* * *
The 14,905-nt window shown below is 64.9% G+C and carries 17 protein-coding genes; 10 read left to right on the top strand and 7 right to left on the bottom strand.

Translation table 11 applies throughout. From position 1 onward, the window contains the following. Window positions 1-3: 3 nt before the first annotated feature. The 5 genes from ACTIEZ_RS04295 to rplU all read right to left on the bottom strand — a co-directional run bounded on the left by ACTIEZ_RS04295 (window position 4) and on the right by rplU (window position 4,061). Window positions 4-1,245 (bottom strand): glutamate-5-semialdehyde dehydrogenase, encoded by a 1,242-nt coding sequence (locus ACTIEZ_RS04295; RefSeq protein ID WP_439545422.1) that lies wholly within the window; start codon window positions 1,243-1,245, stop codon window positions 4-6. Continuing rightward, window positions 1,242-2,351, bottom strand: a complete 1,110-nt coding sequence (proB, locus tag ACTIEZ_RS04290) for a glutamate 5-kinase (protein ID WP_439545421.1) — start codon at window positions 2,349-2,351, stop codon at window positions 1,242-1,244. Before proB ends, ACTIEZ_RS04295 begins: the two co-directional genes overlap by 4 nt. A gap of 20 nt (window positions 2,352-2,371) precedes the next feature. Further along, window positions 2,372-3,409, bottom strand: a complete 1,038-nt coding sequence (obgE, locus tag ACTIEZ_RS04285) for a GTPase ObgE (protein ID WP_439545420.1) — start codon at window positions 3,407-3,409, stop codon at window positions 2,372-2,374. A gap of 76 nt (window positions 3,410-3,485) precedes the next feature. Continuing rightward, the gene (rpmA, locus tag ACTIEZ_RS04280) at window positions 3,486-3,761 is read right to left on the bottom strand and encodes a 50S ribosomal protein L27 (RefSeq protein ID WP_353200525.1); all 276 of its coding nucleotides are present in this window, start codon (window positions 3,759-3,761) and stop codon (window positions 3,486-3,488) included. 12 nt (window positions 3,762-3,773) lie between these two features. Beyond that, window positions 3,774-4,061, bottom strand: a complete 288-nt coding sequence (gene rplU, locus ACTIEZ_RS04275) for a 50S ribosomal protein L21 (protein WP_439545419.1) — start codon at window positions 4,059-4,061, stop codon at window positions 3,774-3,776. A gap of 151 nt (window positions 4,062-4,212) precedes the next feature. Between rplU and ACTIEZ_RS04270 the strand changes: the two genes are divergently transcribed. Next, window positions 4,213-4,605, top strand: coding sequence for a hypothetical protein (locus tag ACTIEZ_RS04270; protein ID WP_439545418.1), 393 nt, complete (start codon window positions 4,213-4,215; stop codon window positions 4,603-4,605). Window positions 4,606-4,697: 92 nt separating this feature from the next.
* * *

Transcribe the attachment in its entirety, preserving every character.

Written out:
The 14,905-nt window shown below is 64.9% G+C and carries 17 protein-coding genes; 10 read left to right on the top strand and 7 right to left on the bottom strand.

Translation table 11 applies throughout. From position 1 onward, the window contains the following. Window positions 1-3: 3 nt before the first annotated feature. The 5 genes from ACTIEZ_RS04295 to rplU all read right to left on the bottom strand — a co-directional run bounded on the left by ACTIEZ_RS04295 (window position 4) and on the right by rplU (window position 4,061). Window positions 4-1,245 (bottom strand): glutamate-5-semialdehyde dehydrogenase, encoded by a 1,242-nt coding sequence (locus ACTIEZ_RS04295; RefSeq protein ID WP_439545422.1) that lies wholly within the window; start codon window positions 1,243-1,245, stop codon window positions 4-6. Continuing rightward, window positions 1,242-2,351, bottom strand: a complete 1,110-nt coding sequence (proB, locus tag ACTIEZ_RS04290) for a glutamate 5-kinase (protein ID WP_439545421.1) — start codon at window positions 2,349-2,351, stop codon at window positions 1,242-1,244. Before proB ends, ACTIEZ_RS04295 begins: the two co-directional genes overlap by 4 nt. A gap of 20 nt (window positions 2,352-2,371) precedes the next feature. Further along, window positions 2,372-3,409, bottom strand: a complete 1,038-nt coding sequence (obgE, locus tag ACTIEZ_RS04285) for a GTPase ObgE (protein ID WP_439545420.1) — start codon at window positions 3,407-3,409, stop codon at window positions 2,372-2,374. A gap of 76 nt (window positions 3,410-3,485) precedes the next feature. Continuing rightward, the gene (rpmA, locus tag ACTIEZ_RS04280) at window positions 3,486-3,761 is read right to left on the bottom strand and encodes a 50S ribosomal protein L27 (RefSeq protein ID WP_353200525.1); all 276 of its coding nucleotides are present in this window, start codon (window positions 3,759-3,761) and stop codon (window positions 3,486-3,488) included. 12 nt (window positions 3,762-3,773) lie between these two features. Beyond that, window positions 3,774-4,061, bottom strand: a complete 288-nt coding sequence (gene rplU, locus ACTIEZ_RS04275) for a 50S ribosomal protein L21 (protein WP_439545419.1) — start codon at window positions 4,059-4,061, stop codon at window positions 3,774-3,776. A gap of 151 nt (window positions 4,062-4,212) precedes the next feature. Between rplU and ACTIEZ_RS04270 the strand changes: the two genes are divergently transcribed. Next, window positions 4,213-4,605, top strand: coding sequence for a hypothetical protein (locus tag ACTIEZ_RS04270; protein ID WP_439545418.1), 393 nt, complete (start codon window positions 4,213-4,215; stop codon window positions 4,603-4,605). Window positions 4,606-4,697: 92 nt separating this feature from the next.